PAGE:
According to the attorney general, Iran’s parliament and the judiciary are evaluating a law that urges women to wear the headscarf and which initiated dangerous demonstrations for more than two months in different cities of the country. The protests erupted following the death of Mahsa Amini, a Kurdish-origin 22-year-old girl who died after being detained by the Iranian morality police.
The demonstrators set their head coverings on fire and chanted anti-government jingles. Scores of women are not wearing their headscarves following Mahsa Amini’s death, especially in Tehran. All the women were obliged to cover their heads with the hijab since April 1983, four years after the 1979 motion that turned down US-assisted autocracy.
”There are various ways to carry out the constitution,” according to President Ebrahim Raisi on Saturday. The third month of widespread Iranian protests began as a result of resentment over the killing of Mahsa Amini, 22, while a police officer. Tehran’s morality police detained her for breaking the Islamic Republic’s stringent dress code. Although the Iranian government maintains that Amini was not abused while in police detention, her family claims that following her arrest, her body exhibited scars and other evidence of violence.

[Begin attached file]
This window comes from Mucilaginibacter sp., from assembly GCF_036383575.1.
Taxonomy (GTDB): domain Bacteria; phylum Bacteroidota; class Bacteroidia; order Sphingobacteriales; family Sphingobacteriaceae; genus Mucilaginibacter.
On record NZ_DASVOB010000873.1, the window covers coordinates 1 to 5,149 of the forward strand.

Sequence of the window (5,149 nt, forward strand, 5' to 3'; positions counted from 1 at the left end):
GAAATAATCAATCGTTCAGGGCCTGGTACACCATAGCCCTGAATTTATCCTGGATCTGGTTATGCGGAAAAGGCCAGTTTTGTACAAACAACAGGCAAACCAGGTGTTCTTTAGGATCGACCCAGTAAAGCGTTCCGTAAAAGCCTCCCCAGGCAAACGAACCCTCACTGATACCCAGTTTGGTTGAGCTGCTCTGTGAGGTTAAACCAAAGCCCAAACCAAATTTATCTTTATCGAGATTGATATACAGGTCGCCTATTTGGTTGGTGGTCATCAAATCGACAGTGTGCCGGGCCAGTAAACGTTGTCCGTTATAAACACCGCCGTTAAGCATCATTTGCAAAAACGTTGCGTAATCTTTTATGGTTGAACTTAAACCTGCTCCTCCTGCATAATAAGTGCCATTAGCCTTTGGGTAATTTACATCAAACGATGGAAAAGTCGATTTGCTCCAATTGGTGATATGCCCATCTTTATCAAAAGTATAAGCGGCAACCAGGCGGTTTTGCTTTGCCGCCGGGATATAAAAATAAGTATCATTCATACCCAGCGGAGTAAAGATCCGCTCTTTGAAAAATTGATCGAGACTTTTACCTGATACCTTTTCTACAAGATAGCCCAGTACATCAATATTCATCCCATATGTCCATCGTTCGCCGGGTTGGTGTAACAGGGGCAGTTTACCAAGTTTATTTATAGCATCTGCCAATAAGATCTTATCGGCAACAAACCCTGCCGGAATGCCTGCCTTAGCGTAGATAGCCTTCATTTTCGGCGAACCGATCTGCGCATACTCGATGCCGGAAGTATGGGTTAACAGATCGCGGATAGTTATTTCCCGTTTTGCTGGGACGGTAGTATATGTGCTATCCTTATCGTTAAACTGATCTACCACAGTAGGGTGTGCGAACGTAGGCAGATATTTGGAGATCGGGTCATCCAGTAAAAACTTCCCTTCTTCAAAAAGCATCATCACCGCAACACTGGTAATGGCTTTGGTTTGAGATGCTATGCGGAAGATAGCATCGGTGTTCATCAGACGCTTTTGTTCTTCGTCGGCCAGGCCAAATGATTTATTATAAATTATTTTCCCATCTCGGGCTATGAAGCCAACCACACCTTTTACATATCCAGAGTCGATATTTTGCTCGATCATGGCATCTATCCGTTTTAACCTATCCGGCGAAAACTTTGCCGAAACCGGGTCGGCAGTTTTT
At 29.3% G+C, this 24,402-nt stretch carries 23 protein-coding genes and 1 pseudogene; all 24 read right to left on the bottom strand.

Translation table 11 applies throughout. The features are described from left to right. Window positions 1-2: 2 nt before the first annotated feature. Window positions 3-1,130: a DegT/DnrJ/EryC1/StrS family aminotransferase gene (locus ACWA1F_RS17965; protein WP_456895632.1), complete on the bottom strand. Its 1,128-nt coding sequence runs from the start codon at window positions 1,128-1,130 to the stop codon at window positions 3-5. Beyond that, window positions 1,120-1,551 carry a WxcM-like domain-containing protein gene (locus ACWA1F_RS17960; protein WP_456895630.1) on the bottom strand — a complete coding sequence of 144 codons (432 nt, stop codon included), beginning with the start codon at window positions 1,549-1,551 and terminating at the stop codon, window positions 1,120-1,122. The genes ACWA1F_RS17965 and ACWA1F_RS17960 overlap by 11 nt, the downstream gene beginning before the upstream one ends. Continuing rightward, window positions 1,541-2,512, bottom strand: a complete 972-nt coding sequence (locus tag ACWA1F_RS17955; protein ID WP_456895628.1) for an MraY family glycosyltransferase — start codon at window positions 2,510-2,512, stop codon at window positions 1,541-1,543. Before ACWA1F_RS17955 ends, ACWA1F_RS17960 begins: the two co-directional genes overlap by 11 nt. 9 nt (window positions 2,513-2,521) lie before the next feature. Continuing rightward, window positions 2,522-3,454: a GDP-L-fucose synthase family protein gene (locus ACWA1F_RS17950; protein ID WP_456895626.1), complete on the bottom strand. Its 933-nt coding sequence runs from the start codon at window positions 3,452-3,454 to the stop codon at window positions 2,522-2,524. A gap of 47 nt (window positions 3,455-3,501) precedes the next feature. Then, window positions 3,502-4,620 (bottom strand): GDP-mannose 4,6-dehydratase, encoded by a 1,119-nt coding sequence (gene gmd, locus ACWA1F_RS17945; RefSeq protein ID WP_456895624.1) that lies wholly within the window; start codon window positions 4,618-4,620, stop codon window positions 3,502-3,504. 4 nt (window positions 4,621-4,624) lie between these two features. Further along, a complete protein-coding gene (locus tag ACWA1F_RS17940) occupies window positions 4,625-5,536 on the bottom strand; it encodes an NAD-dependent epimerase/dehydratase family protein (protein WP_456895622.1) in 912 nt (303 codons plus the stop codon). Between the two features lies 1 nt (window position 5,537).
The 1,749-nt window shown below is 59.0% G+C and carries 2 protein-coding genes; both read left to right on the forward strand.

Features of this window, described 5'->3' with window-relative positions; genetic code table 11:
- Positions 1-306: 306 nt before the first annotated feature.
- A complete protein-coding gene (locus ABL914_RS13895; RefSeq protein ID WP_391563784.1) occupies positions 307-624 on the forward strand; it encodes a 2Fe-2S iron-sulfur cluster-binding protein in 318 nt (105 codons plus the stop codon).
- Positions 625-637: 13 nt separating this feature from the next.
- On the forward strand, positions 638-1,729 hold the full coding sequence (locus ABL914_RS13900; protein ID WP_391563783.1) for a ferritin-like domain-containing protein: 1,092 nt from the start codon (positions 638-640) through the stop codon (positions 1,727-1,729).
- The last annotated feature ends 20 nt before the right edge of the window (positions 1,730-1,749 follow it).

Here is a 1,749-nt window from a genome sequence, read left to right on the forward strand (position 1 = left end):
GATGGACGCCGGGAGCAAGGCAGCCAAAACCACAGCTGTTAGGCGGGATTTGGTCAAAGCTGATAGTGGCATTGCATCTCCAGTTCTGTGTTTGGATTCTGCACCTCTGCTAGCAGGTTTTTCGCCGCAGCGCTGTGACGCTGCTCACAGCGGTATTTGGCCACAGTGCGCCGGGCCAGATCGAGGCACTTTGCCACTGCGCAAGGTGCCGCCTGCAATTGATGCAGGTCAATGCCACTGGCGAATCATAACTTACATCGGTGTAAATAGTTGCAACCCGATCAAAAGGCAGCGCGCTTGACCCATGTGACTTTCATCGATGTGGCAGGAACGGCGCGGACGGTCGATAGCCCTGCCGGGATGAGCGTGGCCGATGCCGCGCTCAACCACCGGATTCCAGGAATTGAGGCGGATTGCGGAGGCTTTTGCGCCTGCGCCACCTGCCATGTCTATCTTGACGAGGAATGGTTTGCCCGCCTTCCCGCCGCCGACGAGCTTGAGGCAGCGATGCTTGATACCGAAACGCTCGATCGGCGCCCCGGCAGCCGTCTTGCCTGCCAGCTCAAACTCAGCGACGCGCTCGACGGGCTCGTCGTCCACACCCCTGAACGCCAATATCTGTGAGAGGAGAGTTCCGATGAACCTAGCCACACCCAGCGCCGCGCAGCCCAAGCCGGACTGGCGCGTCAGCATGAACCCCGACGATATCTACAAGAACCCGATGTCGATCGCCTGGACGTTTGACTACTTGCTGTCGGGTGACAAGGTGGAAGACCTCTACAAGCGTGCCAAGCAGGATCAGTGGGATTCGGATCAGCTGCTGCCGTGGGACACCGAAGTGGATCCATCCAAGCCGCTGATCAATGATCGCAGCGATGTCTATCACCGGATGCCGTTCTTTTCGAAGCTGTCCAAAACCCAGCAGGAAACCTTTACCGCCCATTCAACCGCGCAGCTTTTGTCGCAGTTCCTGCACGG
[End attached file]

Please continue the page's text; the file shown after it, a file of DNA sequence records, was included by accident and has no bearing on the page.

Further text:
After the hijab rule was made compulsory, women were seen wearing tight jeans and loose, vibrant headscarves as a result of altering fashion standards. Raisi, an extreme conservative, called for the mobilisation of “all state institutions to execute the headscarf ban” in July of this year. Iran charges the government’s term for the unrest on the streets—”riots”—of being instigated by its mortal enemy, the United States, and its partners, notably Britain, Israel, and Kurdish organisations operating outside of Iran. Yet, many women kept breaking the law.
For the first occasion this week, a general in Iran’s Islamic Revolutionary Guard Corps claimed that more than 300 people had died in the violence that followed Amini’s passing. The Supreme National Security Council of Iran, the country’s top security authority, stated on Saturday that surpasses 200 individuals had died during the protests.
Iran Human Rights, a non-governmental organisation with offices in Oslo, reported on Tuesday that security services had “killed at least 448 persons in the ongoing nationwide protests.” Volker Turk, the UN’s human rights chief, reported last week that 14,000 people, including children, had been detained during the assault on the protests.